Not a lot went right for the Atlanta Falcons’ passing game during Week 1’s heartbreaking 27-26 loss to the New Orleans Saints. While Cordarrelle Patterson led a running game good enough to amass 201 yards, Marcus Mariota and his receivers rarely clicked.
One specific problem was Mariota’s inability to get the ball to premium tight end Kyle Pitts, who caught just two passes all day. There were some positives, though, particularly the performance of a headline rookie, a pass-catcher who took advantage of the attention paid to Pitts and gave the Falcons another “matchup problem.”
This highly touted first-year pro also defied and disproved a “certain narrative” that dogged his status in the run up to the 2022 NFL draft.
Falcons Have Another ‘Matchup Problem’
Pitts and his wide receiver skills in a tight end’s body is a matchup nightmare for most, if not all defenses. The problem is every defense on the schedule knows how good Pitts is and will make stopping him a priority.
It’s something the Saints managed to the tune of holding Pitts to just two catches for a measly 19 yards. Pitts was rarely out of the sights of those in coverage for the Saints, something Jeff Nowak of Audacy Sports highlighted here:
While the numbers for Pitts made for depressing reading, the Saints’ laser-like focus on the tight end was good news for Drake London. He led all Falcons receivers with five catches for 74 yards.
London consistently got free because Pitts was a marked man, a pattern that was set with the former’s first grab. The second-quarter catch occurred when London was aligned outside Pitts on the same side of the formation:
While the Saints passed off both players into zone coverage, it was telling Pitts had two defenders for company when the ball arrived in London’s hands. There was a safety over the top and linebacker Demario Davis (56) had bailed to bracket Pitts underneath.
It makes sense for defenses to rotate toward Pitts, particularly on third downs, but that won’t be an option for long, not with NFL Network’s Daniel Jeremiah believing London is already a “matchup problem” on football’s money down:
The first of these two highlighted plays not only set a tone for how the Falcons will dissect defenses through the air via creative use of not one but two dynamic playmakers this season. It also showed off London’s hidden attributes, traits that defied one of the narratives about the wide receiver coming out of the draft.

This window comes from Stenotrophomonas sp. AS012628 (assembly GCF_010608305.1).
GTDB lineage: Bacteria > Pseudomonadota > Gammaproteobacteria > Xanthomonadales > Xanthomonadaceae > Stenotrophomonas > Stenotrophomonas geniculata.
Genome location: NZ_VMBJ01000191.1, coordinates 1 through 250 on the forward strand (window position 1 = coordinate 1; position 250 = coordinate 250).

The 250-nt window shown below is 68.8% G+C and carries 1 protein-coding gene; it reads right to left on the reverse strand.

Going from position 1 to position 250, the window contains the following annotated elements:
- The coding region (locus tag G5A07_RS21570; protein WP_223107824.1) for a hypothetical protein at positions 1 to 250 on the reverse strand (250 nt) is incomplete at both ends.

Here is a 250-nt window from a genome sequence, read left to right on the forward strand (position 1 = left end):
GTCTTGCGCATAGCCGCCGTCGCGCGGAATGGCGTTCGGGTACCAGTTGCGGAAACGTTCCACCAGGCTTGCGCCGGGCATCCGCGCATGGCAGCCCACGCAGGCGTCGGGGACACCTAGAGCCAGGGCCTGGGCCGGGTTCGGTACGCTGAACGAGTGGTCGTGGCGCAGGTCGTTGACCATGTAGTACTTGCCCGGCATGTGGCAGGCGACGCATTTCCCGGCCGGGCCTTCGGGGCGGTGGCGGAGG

No. 1 Pick Proves Critics Wrong
London’s maiden regular season catch didn’t just illustrate how easily defenses can be beaten when he and Pitts share one side of the field. The play also showcased his ability to find space, but also his play speed with the ball in his hands. Those are two things some pre-draft prognosticators doubted London could bring to the table, per Bleacher Report’s Brent Sobleski.
The latter gave London a B grade for Week 1, in part for proving wrong a common misconception about his game: “Certain narratives follow prospects, even if they’re not entirely true. For Drake London, he fell victim to the dreaded ‘he can’t separate,’ because he’s a bigger wide receiver with a basketball background and couldn’t run the 40-yard dash prior to April’s NFL draft because of a fractured right ankle he suffered during his final season on campus.”
London established a legitimate big-play threat, something evidenced by his impressive 14.8 yards per grab. Not bad for somebody expected to “struggle in a timing offense or a scheme that asks receivers to separate through routes,” according to Pro Football Network’s Tony Pauline.
As Sobleski pointed out, “clearly, London didn’t have too much trouble getting open, even against a talented Saints secondary.”
Accelerating London’s development will depend on how often Falcons head coach Arthur Smith and offensive coordinator Dave Ragone can scheme ways to isolate London against those defenders not focused on Pitts.
If they can continue to draw up the right things, London can produce the kind of awesome numbers Pitts posted during his record-breaking debut season in 2021. The process can start in Week 2 against the Los Angeles Rams.